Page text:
A California judge on Thursday dismissed two lawsuits by purported Nicaraguan banana plantation workers against U.S. food giant Dole and other companies on grounds of fraud and attempted extortion.
Los Angeles County Superior Court Judge Victoria Chaney ruled after hearing three days of testimony that detailed a scheme to recruit men who would claim they were rendered sterile by exposure to a pesticide in the 1970s.
Witnesses and investigators told of being in fear for their lives for exposing the fraud.
The judge denounced the lawyers who hatched the scheme and said there was a group of corrupt Nicaraguan judges "devouring bribes" to make judgments and aid the scheme.
The lawsuits ended up in the California court seeking enforcement of extravagant damages determined by Nicaraguan judges.
"What has occurred here is not just a fraud on the court, it is blatant extortion on the defendant," she said. "... The record is so outrageous and profound."
Dole attorney Scott Edelman said he was pleased with the outcome but sad to see "blatant fraud."
"This is what you expect to read in a novel, not something you expect to see in court," he said.
Chaney said that as a result of the scheme no one will ever know whether workers were actually injured by pesticides in Nicaragua.
"This fraud was so pervasive it has undermined our ability to know the truth," she said.
She noted she had heard evidence of attorneys suborning perjury, doctoring medical reports and training recruits plucked from an impoverished nation to make false claims in hope of reaping billions of dollars. All of it, she said, was facilitated by a government which passed a special law to penalize foreign companies.
"There is a lack of respect for law down there," she said.
She noted that among those who testified were men who denied their own children.
"Plaintiffs have disavowed their own children. How sick."
An attorney who represented a Los Angeles lawyer alleged to have been one of the moving forces in the fraud conspiracy made no final argument at the hearing and later said he had no comment.
The judge said she accepted as credible the testimony of those who outlined the scheme and rejected all documentation presented by the plaintiffs before the hearing began.
"This court questions the authenticity and reliability of any documents that come from Nicaragua," she said. "I can't believe in lab reports, work certificates, medical reports — what is there for me to believe? Nothing."
In 2007, Dole lost a Nicaraguan banana workers suit with the same claim in a trial before Chaney. There was an initial multimillion-dollar jury verdict that was later reduced to $1.58 million and is now on appeal.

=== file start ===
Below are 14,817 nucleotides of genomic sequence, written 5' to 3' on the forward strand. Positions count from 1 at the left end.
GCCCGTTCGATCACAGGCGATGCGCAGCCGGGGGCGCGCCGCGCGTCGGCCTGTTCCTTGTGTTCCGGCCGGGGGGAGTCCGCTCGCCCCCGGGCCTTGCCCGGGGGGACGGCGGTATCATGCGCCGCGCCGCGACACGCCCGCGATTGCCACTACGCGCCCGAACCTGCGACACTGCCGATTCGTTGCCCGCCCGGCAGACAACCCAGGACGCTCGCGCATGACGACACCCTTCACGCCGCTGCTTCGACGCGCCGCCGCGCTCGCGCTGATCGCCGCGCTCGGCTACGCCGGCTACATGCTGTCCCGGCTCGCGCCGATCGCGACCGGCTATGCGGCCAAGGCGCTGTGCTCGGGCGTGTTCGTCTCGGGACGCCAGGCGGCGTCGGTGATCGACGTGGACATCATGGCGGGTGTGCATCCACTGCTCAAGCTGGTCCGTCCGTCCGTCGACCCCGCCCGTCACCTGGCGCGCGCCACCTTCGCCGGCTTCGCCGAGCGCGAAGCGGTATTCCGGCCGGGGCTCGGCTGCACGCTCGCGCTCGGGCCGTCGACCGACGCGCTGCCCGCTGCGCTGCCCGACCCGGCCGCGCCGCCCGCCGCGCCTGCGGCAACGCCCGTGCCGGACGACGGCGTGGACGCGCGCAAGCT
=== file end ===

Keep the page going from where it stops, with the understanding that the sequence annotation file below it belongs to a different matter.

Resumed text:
In her ruling, the judge apologized to the jury in that case and said she thought there was "something wrong with the witnesses" but was unable to pinpoint it because claims of fraud had not yet been raised when that case was tried.
"What a tragedy," she said. "Sixteen jurors sat through 4 1/2 months of trial. Millions of dollars were expended in that case, a case that was built in somebody's imagination."
She said she did not know what could be done about that outcome.
The judge dismissed the two pending cases with prejudice so they could not be raised again.
She said she knew her ruling would have wide-ranging impact not only in the U.S. but overseas where other cases involving the pesticide DBCP are still pending.
Dole's lawyers say there are 10,000 such claims currently in Nicaragua and 6,000 in other countries worth billions of dollars.
He said the main Nicaraguan lawyer behind the lawsuits, Antonio Ordenana, brought charges against him for slander, forcing him to appear in court in Nicaragua, and summoned a mob to demand his expulsion from the country.
He said he was ordered to return to Nicaragua for trial and fears for his life.
Valadez's supervisor, Luis Madrigal of Costa Rica, testified he was forced to do investigative interviews in the dead of night to obtain information. He said he too has lived in fear and fliers distributed in Nicaragua showed his picture with instructions for anyone who saw him to beat or kill him.
Edelman said in his closing argument that the most shocking evidence — presented in a closed session Wednesday — was about a Nicaraguan judge who presided over a meeting of all the conspirators and gave instructions on how to doctor sperm tests to make them appear credible and to provide the evidence to get multimillion-dollar verdicts.
Judge Chaney said she would refer the case to the California Bar Association and to state prosecutors.
Source: AP News